Oil prices pushed towards $100 a barrel on Friday, recovering some ground after a steep six-day fall as bargain hunters stepped in, although worries about global demand and oversupply kept a lid on the rebound.
Analysts said the market seemed to be stabilising after a week of heavy liquidation, in which prices tumbled from over $106 along with a rout in gold and industrial metals.
"It's probably too early to say if we are out of the woods after such a big sell-off," said Ole Hansen, head of commodity strategy at Saxo Bank. "At the moment it's more a question of establishing some support in the market, and so far that has been reasonably successful."
Brent crude was up 74 cents to $99.87 a barrel by 1116 GMT, off an intraday high of $100.33 a barrel but still extending Thursday's 1.47 percent gain. U.S. crude rose 80 cents to $88.53, but market participants were cautious as to whether the recovery had legs.
"Oil prices were technically oversold so we are seeing some buyers coming in but they are not great volumes," said Rob Montefusco, an oil broker at Sucden Financial in London. "There is nothing to suggest we can go up on a sustained basis - we were just overdone on the downside."
Front-month oil prices are still on course for a fall of more than 3 percent for the week, after a cut in oil demand forecasts by global energy agencies and weak economic data from the United States and China, the world's two largest oil consumers.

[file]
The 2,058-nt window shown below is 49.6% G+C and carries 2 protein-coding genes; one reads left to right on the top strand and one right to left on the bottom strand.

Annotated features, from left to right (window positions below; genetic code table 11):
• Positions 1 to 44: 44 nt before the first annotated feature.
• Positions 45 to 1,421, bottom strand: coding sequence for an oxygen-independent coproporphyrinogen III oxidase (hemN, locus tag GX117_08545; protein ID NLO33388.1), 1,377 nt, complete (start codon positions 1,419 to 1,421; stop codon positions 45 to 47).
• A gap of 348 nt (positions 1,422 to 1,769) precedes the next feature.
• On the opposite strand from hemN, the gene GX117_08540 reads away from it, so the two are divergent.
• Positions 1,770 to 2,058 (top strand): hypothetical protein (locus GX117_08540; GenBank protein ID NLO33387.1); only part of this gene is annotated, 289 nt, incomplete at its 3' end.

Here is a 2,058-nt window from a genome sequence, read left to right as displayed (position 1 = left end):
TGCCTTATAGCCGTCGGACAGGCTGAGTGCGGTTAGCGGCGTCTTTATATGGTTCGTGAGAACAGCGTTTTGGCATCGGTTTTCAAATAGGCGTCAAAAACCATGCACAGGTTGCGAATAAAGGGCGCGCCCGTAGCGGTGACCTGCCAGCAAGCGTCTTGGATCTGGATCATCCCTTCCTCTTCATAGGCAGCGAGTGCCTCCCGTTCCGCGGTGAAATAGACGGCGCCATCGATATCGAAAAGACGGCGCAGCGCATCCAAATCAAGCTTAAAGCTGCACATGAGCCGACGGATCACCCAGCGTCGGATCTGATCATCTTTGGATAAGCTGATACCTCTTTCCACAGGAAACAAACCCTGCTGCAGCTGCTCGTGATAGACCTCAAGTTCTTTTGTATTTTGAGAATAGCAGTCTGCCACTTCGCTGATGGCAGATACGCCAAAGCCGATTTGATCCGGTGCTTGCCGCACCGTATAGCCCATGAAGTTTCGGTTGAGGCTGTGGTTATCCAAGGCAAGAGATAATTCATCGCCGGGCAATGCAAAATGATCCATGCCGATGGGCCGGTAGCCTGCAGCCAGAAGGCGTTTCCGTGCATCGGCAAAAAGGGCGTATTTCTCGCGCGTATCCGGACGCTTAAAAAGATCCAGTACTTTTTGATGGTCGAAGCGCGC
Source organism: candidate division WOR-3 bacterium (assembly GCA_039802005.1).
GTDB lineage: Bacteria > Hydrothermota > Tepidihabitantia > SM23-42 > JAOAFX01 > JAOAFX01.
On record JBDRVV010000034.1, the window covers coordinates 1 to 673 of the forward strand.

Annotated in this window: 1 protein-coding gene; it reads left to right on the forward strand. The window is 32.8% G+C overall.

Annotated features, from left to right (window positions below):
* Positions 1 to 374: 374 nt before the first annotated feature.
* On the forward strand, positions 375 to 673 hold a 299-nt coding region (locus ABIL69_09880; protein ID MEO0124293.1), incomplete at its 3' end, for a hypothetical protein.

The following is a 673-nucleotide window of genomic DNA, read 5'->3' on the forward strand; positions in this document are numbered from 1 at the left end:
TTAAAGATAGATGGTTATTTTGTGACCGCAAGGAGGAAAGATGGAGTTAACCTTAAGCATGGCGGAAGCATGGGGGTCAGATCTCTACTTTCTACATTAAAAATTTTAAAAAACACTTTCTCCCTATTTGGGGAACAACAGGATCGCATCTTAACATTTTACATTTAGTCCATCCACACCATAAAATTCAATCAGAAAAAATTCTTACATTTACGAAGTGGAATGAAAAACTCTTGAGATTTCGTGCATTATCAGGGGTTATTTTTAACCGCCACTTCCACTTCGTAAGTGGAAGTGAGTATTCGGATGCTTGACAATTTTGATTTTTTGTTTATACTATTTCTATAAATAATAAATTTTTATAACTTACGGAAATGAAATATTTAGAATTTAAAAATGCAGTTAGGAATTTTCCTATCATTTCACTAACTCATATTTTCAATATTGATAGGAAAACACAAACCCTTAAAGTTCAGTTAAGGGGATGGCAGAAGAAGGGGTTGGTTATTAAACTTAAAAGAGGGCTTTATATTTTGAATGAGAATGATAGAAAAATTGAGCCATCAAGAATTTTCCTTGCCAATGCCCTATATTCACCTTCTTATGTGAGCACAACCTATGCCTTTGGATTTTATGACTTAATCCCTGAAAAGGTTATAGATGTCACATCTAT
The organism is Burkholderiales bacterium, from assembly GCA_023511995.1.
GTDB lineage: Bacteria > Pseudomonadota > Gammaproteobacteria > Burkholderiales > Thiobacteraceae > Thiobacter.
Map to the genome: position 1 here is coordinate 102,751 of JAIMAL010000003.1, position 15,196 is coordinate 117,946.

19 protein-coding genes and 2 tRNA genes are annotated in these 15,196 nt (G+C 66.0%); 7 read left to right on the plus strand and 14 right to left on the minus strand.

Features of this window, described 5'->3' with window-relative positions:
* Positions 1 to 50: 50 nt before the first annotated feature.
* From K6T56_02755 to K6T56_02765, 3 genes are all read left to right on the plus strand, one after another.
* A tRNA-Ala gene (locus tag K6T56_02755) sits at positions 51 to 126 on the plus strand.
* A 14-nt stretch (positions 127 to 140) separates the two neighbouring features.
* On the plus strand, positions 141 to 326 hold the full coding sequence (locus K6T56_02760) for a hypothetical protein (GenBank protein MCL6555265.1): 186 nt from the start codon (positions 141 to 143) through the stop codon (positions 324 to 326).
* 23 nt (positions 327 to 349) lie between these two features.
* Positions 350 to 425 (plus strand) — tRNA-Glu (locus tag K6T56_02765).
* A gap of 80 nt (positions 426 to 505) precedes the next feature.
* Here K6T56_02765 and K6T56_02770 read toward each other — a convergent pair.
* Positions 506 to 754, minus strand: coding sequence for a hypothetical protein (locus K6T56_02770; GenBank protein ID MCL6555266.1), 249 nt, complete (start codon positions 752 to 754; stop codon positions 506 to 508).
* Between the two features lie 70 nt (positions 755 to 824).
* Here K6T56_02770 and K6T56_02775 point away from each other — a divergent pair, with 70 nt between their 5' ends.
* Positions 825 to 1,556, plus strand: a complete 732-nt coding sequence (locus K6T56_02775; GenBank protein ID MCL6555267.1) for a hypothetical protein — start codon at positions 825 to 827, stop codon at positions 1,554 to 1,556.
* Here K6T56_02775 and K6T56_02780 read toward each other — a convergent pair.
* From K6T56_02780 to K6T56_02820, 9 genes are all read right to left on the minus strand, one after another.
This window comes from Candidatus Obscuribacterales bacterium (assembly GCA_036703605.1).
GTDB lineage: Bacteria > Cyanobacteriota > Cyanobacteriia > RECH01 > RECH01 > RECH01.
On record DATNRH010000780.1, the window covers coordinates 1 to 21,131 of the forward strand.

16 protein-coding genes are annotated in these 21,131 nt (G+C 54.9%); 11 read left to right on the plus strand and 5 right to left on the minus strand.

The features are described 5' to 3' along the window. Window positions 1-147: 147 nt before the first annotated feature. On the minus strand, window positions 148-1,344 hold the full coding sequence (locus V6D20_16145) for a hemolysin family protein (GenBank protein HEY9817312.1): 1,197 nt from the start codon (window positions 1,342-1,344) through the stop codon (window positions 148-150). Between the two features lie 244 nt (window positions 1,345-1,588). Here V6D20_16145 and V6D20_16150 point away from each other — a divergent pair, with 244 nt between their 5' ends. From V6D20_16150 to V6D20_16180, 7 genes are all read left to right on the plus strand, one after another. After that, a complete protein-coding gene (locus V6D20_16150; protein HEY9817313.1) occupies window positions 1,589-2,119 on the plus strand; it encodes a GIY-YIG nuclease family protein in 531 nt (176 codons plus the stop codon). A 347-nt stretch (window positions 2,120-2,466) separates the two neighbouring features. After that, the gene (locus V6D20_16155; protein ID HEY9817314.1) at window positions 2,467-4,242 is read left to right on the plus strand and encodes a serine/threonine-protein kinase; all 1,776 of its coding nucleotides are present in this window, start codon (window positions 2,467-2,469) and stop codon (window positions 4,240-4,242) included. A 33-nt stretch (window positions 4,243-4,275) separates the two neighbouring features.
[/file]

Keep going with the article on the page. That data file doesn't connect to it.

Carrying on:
"The latest economic data out of Europe, China and the U.S. was not so good, so it's no wonder demand projections have been revised downwards," said Carsten Fritsch, and oil analyst at Commerzbank in Frankfurt.
"This will lead to even higher physical oversupply in the oil markets, given rising U.S. shale production and constant OPEC supply. In the very short term, I don't see any room for meaningful price recovery unless OPEC cuts supply or we get some better-than-expected economic data."
Data through the week contributed to falling prices. Chinese first-quarter GDP growth was seen as disappointing, down at 7.7 percent from 7.9 percent in the fourth quarter. In the United States, the number of people filing new claims for unemployment benefits rose last week, and factory activity in the nation's mid-Atlantic region cooled in April.
Oil prices are down nearly $10 a barrel from the start of this month. Brent fell to its lowest level since July 2012 on Thursday at $96.75 a barrel after commodities took a hammering across the board earlier in the week.
Earlier in the week gold suffered its worst two-day fall in 30 years. Copper is still down below $7,000 a tonne, on course for its worst week since 2011.
But with the exception of industrial metals, the complex now appears to have stabilised. "There is a general feeling in the market that Brent won't go much below $100 at this stage as a lot of speculative length has now been liquidated," said Hansen.
The $100 level is seen as critical, because it is a budget breakeven point for OPEC members such as Iran, Iraq and Algeria.
"OPEC doesn't want to see the price fall much below $100, and given that they continue to produce at very high levels, they can just turn the taps down a little bit, which would quickly change the balance in the market," Hansen said.
Iran and Venezuela have already raised concerns about the price fall and said discussions had taken place over whether to call an emergency OPEC meeting before the group's scheduled meeting at the end of May. (Additional reporting by Florence Tan in Singapore; editing by Jane Baird and Alison Birrane)